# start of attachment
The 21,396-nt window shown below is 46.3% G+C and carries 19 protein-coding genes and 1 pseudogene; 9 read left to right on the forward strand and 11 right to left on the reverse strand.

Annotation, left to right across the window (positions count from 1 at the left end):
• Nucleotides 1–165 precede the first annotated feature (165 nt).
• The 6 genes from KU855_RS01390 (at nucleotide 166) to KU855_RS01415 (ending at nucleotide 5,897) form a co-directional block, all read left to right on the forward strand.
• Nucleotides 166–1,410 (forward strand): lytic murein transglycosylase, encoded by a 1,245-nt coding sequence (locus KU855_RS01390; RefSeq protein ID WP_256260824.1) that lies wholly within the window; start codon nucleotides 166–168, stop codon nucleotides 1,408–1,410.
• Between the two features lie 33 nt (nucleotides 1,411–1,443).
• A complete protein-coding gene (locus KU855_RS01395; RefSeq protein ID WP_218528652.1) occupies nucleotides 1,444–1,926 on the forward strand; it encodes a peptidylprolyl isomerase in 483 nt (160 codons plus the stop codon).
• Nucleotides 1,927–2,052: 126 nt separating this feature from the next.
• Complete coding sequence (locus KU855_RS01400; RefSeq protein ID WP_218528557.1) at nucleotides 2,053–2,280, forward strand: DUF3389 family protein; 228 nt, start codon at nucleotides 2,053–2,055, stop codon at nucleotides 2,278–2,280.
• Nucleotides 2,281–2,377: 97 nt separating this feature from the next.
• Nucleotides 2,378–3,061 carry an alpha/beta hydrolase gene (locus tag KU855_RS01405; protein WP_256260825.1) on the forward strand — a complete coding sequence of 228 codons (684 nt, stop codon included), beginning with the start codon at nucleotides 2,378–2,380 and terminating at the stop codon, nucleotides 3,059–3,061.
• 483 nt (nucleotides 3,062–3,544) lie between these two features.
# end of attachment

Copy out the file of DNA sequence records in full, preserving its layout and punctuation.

The 21,396-nt window shown below is 46.3% G+C and carries 19 protein-coding genes and 1 pseudogene; 9 read left to right on the forward strand and 11 right to left on the reverse strand.

Annotation, left to right across the window (positions count from 1 at the left end):
• Nucleotides 1–165 precede the first annotated feature (165 nt).
• The 6 genes from KU855_RS01390 (at nucleotide 166) to KU855_RS01415 (ending at nucleotide 5,897) form a co-directional block, all read left to right on the forward strand.
• Nucleotides 166–1,410 (forward strand): lytic murein transglycosylase, encoded by a 1,245-nt coding sequence (locus KU855_RS01390; RefSeq protein ID WP_256260824.1) that lies wholly within the window; start codon nucleotides 166–168, stop codon nucleotides 1,408–1,410.
• Between the two features lie 33 nt (nucleotides 1,411–1,443).
• A complete protein-coding gene (locus KU855_RS01395; RefSeq protein ID WP_218528652.1) occupies nucleotides 1,444–1,926 on the forward strand; it encodes a peptidylprolyl isomerase in 483 nt (160 codons plus the stop codon).
• Nucleotides 1,927–2,052: 126 nt separating this feature from the next.
• Complete coding sequence (locus KU855_RS01400; RefSeq protein ID WP_218528557.1) at nucleotides 2,053–2,280, forward strand: DUF3389 family protein; 228 nt, start codon at nucleotides 2,053–2,055, stop codon at nucleotides 2,278–2,280.
• Nucleotides 2,281–2,377: 97 nt separating this feature from the next.
• Nucleotides 2,378–3,061 carry an alpha/beta hydrolase gene (locus tag KU855_RS01405; protein WP_256260825.1) on the forward strand — a complete coding sequence of 228 codons (684 nt, stop codon included), beginning with the start codon at nucleotides 2,378–2,380 and terminating at the stop codon, nucleotides 3,059–3,061.
• 483 nt (nucleotides 3,062–3,544) lie between these two features.